Write-up from the IBMP Meeting

Hello Wild Ones!

As many of you know, on November 30, the Interagency Bison Management Plan (IBMP) partners (state, federal, and tribal) held a working meeting, which Roam Free Nation attended and spoke at. We wanted to give you a brief recount of some of the meeting’s highlights.

Getting to the meeting was no small feat. For now, we are about 250 miles away from Yellowstone, in NW Montana, on the Flathead Indian Reservation, and all the roads leading to West Yellowstone were treacherous with extreme winter conditions. Thanks to the skilled driving of our co-founder Jaedin Medicine Elk, we made it there and back safely. Although, the whole time we were questioning why in the world would we put ourselves in such danger, as to travel these roads. The answer was simple: because we love the buffalo so much.

This was probably the least frustrating IBMP meeting yours truly has ever attended. In fact, I would go as far to say that quite a lot of positive things were discussed that day. Let’s not delay, then:

  • Straight from Yellowstone’s bison biologist Chris Geremia’s mouth: “Yellowstone National Park can support upwards of 10,000 buffalo.” TEN THOUSAND. We’ve known over the years that the Park alone could sustain more buffalo than have ever existed since the shameful slaughter of the 19th century, but to hear the Park’s bison biologist state 10,000 was music to our ears. Buffalo create and manage their own habitat. They know what to do and humans should let them do it. The Earth created and chose them for a reason. The current population stands at approximately 6,000. That’s the largest it’s been since the Park has been in existence. The Montana Department of Livestock (DOL), of course, wants to severely reduce that number and bring it down to 3,000 as is stated in the Interagency Bison Management Plan. Three thousand is an arbitrary number that has nothing to do with any kind of science, biology, ecology. It’s merely a number of convenience that the DOL believes will limit bison migrating into Montana. Yellowstone stood up strong to them. I have to hand it to Yellowstone’s Superintendent, Cam Sholly, who really stood his ground and supported the current (and growing) population. He was direct in saying to the DOL that the population is higher than it’s ever been (since colonization), and the IBMP is still meeting their objectives, so what’s the problem? He said conflicts have gone down as the population has grown, so what’s the problem? He directly asked the Montana/DOL State Veterinarian, Marty Zaluski, to give him a scientific reason that the population should be reduced. Zaluski could not do it.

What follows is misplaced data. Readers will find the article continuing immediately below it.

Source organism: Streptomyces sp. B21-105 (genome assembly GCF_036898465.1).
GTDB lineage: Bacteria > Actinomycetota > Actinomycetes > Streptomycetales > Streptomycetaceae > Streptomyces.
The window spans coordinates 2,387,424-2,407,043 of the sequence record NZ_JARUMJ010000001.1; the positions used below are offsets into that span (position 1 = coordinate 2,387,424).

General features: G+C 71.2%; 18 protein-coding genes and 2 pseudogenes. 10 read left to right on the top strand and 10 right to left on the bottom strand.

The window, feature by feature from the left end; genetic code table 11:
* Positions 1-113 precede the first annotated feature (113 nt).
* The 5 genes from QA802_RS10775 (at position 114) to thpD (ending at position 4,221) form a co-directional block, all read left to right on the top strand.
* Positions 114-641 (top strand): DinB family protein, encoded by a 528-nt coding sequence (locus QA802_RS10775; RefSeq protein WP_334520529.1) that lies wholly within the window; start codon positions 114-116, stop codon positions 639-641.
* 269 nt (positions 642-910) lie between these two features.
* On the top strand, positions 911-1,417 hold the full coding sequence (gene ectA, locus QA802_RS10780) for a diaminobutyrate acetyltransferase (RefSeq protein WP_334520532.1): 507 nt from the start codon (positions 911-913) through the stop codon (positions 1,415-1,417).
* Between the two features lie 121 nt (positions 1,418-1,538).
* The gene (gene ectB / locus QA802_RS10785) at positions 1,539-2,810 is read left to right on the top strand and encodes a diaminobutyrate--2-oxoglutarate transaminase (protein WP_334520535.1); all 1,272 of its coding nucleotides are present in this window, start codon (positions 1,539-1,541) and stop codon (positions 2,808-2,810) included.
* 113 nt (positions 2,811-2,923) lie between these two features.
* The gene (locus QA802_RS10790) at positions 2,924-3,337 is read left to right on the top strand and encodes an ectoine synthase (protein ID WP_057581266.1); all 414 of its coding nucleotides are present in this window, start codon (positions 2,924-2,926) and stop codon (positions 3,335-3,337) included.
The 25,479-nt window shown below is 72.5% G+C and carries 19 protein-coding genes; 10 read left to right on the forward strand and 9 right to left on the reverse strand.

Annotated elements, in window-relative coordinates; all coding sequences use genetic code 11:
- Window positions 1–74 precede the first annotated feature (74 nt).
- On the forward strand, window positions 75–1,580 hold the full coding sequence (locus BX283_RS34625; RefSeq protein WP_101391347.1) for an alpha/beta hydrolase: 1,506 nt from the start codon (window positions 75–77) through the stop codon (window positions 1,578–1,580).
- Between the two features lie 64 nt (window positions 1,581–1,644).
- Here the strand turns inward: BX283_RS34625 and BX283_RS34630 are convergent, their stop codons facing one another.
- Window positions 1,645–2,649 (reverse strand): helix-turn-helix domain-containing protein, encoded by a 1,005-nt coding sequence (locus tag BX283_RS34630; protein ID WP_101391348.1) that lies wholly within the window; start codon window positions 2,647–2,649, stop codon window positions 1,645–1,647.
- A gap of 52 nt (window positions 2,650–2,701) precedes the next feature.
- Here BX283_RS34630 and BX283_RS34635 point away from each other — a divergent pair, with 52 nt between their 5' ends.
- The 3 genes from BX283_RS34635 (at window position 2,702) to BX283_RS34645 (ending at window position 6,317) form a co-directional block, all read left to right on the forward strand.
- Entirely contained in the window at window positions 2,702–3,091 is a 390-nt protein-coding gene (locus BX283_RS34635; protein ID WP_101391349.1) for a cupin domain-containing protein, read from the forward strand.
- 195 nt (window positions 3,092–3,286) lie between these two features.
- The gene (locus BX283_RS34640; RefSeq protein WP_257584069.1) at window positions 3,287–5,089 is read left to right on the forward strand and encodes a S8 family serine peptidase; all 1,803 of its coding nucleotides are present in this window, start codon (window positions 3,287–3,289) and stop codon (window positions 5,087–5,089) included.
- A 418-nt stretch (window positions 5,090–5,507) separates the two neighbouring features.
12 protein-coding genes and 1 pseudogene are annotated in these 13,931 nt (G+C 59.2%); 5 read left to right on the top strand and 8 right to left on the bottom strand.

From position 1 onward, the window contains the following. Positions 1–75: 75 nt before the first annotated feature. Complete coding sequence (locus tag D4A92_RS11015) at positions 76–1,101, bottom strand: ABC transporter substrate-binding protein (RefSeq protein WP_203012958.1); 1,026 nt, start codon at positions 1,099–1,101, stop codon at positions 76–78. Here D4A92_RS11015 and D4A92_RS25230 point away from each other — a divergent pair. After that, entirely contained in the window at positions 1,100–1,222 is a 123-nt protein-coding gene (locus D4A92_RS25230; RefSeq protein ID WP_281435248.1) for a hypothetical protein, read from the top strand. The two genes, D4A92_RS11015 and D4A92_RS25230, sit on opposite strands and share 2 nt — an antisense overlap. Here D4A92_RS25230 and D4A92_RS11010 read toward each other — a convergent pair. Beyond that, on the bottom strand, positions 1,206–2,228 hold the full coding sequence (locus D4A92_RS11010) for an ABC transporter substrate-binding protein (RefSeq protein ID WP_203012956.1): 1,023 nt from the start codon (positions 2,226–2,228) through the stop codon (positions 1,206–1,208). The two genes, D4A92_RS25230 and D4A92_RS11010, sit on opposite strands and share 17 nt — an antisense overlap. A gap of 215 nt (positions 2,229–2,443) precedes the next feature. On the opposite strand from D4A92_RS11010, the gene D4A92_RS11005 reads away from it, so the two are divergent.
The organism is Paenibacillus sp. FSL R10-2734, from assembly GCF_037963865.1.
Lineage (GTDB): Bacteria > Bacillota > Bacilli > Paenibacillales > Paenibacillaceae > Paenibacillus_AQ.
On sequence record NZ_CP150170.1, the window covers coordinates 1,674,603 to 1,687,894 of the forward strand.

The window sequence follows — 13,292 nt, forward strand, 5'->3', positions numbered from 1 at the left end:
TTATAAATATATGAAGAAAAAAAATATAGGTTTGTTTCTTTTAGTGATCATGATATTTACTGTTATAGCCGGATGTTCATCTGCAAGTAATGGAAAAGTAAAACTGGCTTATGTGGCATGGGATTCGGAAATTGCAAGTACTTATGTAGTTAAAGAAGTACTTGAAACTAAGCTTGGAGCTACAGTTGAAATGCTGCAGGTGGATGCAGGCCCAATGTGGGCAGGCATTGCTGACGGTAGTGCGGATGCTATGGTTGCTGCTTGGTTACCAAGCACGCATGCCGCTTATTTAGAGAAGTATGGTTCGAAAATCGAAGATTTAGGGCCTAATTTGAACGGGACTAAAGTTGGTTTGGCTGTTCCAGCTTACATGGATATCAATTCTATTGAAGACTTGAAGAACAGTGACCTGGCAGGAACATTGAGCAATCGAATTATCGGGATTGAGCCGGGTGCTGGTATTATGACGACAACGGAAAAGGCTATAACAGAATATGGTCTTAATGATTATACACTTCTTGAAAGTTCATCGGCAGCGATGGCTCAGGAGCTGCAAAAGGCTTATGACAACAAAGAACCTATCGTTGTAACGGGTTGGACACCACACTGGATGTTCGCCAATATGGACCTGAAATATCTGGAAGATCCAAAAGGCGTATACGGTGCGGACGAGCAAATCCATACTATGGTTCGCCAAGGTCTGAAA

• Yellowstone will no longer set kill target numbers for each year. Every year they come up with a number of buffalo to be killed to meet “IBMP objectives”, but, due to new information, real time on the ground, and strong public support for wild buffalo, they will no longer do this. This does not mean that Yellowstone will not capture for slaughter or quarantine, but it does mean that they will not be pressed to kill. Yellowstone stated that “meeting IBMP objectives does not require saying we need to remove X number of buffalo…. viable does not mean the minimum.”